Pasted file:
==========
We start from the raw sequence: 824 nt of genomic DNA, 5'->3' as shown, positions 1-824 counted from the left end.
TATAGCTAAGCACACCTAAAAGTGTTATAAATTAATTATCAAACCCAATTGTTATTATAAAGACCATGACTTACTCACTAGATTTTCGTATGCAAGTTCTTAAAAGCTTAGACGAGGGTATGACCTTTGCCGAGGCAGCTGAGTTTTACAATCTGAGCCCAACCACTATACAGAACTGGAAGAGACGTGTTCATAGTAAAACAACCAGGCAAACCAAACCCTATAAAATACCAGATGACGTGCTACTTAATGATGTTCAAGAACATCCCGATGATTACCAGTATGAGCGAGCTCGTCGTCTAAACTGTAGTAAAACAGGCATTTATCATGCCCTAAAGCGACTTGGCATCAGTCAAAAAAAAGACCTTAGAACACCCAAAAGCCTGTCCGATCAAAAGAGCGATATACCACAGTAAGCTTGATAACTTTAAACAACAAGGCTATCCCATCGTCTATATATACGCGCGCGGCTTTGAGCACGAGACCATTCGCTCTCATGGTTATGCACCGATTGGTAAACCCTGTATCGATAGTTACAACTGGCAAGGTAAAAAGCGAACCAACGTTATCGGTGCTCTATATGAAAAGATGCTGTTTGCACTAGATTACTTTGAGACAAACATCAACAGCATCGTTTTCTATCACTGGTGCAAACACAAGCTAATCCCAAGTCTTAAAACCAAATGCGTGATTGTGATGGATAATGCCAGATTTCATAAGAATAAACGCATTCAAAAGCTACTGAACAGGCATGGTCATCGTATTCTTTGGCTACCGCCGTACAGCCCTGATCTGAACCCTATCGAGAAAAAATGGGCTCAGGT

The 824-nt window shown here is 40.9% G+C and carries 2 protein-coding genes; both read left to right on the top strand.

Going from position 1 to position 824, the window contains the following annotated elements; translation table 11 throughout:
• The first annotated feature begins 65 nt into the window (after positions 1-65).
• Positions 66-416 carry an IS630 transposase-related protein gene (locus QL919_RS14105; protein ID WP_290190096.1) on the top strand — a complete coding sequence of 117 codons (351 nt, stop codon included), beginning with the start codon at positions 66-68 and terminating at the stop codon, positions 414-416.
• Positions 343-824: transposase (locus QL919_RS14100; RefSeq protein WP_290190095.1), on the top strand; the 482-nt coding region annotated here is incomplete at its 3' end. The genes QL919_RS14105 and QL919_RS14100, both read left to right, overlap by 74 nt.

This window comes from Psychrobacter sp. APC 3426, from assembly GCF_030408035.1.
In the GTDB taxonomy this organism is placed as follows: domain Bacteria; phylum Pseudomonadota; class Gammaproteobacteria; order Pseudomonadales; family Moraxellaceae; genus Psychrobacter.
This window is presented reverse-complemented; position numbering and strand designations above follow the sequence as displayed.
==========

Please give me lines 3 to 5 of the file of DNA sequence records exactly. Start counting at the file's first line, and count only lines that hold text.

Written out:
The 824-nt window shown here is 40.9% G+C and carries 2 protein-coding genes; both read left to right on the top strand.

Going from position 1 to position 824, the window contains the following annotated elements; translation table 11 throughout:
• The first annotated feature begins 65 nt into the window (after positions 1-65).